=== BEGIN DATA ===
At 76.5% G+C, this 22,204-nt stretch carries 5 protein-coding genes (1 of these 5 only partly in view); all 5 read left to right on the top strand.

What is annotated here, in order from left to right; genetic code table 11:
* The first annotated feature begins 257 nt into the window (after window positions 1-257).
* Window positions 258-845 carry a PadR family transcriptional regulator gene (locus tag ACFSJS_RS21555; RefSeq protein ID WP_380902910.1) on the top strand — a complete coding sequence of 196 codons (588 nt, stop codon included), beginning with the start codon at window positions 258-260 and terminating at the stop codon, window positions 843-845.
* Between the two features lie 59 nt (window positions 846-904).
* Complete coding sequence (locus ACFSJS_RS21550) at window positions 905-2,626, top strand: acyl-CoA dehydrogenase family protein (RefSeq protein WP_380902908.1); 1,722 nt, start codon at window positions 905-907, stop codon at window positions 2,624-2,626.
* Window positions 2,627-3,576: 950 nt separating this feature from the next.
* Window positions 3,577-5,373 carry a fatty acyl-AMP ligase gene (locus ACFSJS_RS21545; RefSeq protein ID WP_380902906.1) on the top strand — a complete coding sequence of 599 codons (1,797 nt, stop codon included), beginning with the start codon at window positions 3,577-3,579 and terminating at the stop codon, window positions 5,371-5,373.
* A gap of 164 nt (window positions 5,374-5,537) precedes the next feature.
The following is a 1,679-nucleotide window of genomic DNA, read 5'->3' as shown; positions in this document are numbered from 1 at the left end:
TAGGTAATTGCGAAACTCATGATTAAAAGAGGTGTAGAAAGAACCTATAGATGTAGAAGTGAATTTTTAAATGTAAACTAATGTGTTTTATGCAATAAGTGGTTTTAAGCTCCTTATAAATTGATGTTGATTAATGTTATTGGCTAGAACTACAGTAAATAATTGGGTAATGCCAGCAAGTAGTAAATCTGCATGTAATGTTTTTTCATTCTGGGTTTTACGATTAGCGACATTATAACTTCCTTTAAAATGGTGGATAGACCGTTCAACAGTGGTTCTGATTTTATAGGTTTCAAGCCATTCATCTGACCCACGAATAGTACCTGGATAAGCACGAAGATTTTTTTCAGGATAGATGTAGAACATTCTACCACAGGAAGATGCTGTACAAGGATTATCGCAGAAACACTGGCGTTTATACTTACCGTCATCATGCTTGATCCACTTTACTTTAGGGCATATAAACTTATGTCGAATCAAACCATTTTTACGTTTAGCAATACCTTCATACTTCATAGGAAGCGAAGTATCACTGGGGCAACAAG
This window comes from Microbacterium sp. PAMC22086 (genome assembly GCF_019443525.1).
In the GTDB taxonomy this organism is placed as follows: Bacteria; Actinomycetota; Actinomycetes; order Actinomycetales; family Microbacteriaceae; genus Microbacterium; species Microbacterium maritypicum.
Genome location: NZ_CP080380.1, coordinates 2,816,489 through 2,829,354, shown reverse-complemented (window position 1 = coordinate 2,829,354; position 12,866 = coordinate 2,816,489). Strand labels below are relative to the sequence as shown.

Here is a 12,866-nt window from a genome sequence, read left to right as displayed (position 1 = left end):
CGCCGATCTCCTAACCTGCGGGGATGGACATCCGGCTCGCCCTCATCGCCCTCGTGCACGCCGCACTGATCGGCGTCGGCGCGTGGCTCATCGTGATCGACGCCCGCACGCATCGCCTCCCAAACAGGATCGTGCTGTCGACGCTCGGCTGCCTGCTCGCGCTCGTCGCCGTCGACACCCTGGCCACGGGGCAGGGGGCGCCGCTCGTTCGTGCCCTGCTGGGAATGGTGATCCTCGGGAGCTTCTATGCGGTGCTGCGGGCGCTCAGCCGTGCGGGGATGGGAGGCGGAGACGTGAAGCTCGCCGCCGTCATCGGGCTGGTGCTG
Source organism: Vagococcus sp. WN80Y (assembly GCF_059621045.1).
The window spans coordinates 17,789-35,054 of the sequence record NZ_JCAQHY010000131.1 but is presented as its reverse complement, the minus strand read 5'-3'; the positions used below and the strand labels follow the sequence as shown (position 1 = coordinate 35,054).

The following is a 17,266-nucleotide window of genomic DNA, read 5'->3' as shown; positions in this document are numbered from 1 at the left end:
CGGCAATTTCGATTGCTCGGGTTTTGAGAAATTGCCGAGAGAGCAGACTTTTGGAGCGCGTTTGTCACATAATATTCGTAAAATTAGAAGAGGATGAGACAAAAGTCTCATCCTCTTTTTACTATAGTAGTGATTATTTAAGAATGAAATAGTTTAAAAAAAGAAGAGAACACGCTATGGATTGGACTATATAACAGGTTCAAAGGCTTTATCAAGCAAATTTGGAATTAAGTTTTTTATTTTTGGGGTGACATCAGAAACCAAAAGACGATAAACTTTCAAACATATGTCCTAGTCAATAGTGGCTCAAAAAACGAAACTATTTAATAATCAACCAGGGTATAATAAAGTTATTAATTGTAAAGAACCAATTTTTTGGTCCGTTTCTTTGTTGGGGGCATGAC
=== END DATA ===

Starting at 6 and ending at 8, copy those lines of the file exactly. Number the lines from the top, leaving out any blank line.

* Complete coding sequence (locus ACFSJS_RS21550) at window positions 905-2,626, top strand: acyl-CoA dehydrogenase family protein (RefSeq protein WP_380902908.1); 1,722 nt, start codon at window positions 905-907, stop codon at window positions 2,624-2,626.
* Window positions 2,627-3,576: 950 nt separating this feature from the next.
* Window positions 3,577-5,373 carry a fatty acyl-AMP ligase gene (locus ACFSJS_RS21545; RefSeq protein ID WP_380902906.1) on the top strand — a complete coding sequence of 599 codons (1,797 nt, stop codon included), beginning with the start codon at window positions 3,577-3,579 and terminating at the stop codon, window positions 5,371-5,373.